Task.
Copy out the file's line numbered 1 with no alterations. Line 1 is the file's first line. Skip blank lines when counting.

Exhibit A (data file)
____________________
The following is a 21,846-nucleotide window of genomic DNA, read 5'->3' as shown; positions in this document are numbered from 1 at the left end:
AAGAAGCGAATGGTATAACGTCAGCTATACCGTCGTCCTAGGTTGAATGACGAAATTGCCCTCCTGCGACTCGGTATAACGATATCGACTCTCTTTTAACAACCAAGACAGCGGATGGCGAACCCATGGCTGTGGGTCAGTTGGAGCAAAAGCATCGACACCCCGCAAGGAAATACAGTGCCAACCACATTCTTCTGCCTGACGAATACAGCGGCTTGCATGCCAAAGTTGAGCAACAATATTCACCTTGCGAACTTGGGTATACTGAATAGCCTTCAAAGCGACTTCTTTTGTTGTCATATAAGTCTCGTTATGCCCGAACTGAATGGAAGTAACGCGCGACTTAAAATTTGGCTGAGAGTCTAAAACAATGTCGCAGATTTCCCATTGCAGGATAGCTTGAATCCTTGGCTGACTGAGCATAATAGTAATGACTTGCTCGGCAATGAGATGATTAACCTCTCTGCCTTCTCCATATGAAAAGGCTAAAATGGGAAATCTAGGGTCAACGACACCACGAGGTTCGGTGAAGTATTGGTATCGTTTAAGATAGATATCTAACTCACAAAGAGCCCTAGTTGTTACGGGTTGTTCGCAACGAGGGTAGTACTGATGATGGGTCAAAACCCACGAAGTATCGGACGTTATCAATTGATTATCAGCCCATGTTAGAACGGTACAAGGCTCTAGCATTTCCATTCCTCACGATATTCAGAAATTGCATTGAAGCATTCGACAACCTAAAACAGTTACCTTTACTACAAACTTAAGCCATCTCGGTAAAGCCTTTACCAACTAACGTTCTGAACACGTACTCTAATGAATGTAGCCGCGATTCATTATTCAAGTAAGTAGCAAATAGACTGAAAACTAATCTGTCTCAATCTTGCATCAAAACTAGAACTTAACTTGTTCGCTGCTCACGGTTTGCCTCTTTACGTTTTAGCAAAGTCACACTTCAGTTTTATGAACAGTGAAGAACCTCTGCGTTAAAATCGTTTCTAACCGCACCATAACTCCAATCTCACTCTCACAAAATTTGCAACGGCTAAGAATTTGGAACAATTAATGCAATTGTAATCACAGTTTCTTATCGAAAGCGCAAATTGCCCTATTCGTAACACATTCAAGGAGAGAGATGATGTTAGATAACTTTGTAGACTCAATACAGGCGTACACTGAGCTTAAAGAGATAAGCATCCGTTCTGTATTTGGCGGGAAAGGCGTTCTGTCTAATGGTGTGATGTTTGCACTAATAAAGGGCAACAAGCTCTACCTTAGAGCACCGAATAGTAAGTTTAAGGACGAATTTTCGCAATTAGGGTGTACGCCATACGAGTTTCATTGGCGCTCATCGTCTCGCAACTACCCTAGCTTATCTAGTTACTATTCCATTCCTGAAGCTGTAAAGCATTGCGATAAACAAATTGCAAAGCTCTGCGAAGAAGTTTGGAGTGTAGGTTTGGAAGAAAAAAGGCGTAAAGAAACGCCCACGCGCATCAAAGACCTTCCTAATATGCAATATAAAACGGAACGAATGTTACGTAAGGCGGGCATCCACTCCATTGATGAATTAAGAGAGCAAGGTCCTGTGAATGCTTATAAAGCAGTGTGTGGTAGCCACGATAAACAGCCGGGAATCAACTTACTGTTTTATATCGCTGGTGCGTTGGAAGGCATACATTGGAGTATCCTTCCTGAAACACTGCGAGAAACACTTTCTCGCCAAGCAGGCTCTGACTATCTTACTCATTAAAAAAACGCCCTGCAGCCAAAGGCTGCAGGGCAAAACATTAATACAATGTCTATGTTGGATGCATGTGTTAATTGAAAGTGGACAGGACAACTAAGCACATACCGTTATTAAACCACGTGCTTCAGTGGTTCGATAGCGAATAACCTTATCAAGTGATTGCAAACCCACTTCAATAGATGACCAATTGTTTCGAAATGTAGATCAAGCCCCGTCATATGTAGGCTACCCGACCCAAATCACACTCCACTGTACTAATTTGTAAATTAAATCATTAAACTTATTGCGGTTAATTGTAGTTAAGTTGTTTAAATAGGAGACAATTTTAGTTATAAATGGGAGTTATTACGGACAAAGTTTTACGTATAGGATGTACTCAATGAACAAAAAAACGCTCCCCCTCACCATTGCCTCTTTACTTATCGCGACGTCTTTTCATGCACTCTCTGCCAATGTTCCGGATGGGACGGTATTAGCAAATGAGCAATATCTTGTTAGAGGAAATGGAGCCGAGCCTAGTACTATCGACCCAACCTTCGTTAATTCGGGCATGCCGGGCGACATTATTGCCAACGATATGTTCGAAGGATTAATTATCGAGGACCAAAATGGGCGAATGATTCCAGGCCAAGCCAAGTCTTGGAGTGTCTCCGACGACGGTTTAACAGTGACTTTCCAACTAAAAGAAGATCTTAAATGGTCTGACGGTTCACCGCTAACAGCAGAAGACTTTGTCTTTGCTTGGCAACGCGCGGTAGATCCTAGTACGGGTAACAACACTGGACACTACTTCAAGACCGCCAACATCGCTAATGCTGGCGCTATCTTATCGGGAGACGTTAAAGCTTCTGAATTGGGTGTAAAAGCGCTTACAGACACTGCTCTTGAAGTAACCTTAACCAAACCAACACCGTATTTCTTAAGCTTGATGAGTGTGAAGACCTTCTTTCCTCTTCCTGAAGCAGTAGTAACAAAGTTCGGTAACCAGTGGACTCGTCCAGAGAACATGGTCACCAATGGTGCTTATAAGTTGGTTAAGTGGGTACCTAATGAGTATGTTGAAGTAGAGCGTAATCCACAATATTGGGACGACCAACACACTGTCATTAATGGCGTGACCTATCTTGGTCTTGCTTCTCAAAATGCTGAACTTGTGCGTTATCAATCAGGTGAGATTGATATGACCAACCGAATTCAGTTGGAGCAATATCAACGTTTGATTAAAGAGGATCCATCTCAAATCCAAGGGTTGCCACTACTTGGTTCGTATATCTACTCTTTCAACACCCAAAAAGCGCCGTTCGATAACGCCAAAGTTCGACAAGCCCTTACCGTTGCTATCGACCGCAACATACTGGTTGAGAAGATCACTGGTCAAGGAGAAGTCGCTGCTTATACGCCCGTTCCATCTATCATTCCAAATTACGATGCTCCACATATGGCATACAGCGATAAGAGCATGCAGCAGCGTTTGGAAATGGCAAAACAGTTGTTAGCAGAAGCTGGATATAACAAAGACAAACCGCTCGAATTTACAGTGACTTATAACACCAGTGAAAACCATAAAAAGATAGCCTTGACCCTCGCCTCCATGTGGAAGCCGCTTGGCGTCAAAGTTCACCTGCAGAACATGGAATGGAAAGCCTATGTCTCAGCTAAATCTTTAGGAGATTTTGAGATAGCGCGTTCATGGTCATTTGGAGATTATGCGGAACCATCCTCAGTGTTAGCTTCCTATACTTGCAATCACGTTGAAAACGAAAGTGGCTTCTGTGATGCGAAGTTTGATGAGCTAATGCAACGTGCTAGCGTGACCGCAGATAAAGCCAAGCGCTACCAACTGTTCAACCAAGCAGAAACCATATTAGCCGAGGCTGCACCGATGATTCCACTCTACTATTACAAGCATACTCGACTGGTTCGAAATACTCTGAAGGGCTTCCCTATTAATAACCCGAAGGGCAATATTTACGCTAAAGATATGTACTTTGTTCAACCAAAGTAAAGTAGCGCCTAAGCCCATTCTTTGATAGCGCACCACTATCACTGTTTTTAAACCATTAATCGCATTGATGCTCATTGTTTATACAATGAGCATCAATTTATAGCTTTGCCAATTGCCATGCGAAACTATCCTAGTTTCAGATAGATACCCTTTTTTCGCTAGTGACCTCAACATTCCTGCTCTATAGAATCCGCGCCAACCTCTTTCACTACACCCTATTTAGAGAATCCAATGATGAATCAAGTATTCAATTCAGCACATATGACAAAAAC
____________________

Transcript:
The following is a 21,846-nucleotide window of genomic DNA, read 5'->3' as shown; positions in this document are numbered from 1 at the left end: